Limiting of CMHC Mortgage Insurance Included in 2013 Federal Budget
People are still digesting the 2013 federal budget that Finance Minister Jim Flaherty and the Conservative government unveiled last week. And while there weren’t the drastic changes to mortgages that many thought it would include, the budget did outline that the government wants to start restricting the use of default mortgage insurance on low-ratio mortgages. But just what does that mean?
Currently if you can pay at least a 20 per cent down payment when you purchase property, you won’t have to pay hefty mortgage insurance fees, and you can have an amortization period as long as 30 years. If you have anything less than that 20 per cent, you are forced to pay mortgage insurance which can add thousands of dollars onto your mortgage every year. Without that 20 per cent, you’re also limited to just a 25 year amortization period.
Many people see many problems with this insurance, including the fact that because they’re backed by the federal government through CMHC, it’s the Canadian taxpayers that are on the hook for it should those borrowers default on their mortgages. Not to mention the fact that CMHC announced last year that it was about to hit its cap for the amount of mortgage insurance it was able to provide.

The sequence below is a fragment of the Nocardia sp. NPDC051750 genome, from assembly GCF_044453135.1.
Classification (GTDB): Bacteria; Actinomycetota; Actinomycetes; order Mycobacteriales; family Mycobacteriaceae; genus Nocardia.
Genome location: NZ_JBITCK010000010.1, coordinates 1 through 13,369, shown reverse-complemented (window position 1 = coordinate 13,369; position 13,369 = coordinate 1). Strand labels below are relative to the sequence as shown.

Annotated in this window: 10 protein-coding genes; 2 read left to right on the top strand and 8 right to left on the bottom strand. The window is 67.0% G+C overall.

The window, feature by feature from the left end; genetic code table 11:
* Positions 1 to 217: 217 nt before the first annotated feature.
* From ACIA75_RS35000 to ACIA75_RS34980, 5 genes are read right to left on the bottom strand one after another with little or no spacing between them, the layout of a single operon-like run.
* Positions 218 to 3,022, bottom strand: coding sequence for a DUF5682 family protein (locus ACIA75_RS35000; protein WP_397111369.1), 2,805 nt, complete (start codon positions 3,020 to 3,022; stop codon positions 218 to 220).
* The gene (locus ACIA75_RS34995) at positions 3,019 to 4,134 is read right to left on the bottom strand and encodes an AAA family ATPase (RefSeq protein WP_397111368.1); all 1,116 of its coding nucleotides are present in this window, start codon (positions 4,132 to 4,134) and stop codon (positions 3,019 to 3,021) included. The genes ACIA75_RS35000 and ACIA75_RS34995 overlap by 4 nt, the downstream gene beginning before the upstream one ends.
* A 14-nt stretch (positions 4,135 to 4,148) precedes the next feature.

And that could be one reason why the government is going to start disallowing this type of insurance given to low-ratio mortgages, or rather, those that begin with the full 20 per cent down payment and therefore, don’t really need insurance in the first place.
Freeing up more room underneath that ceiling is definitely one reason why the government is going to start restricting this type of insurance. Plus, it will shield Ottawa from taking on even more risk, when it’s really not at all necessary that they do. In addition to this, forcing the banks to take on even more responsibility for even more loans will be an incentive to them to only take the most qualified mortgages – something the government is after greatly, now that they’re trying to reign in the amount of household debt.
While most mortgage changes are typically the brunt of high criticism by just about anyone in the opposing parties, it’s been widely stated throughout the industry that these changes announced within the budget were long overdue.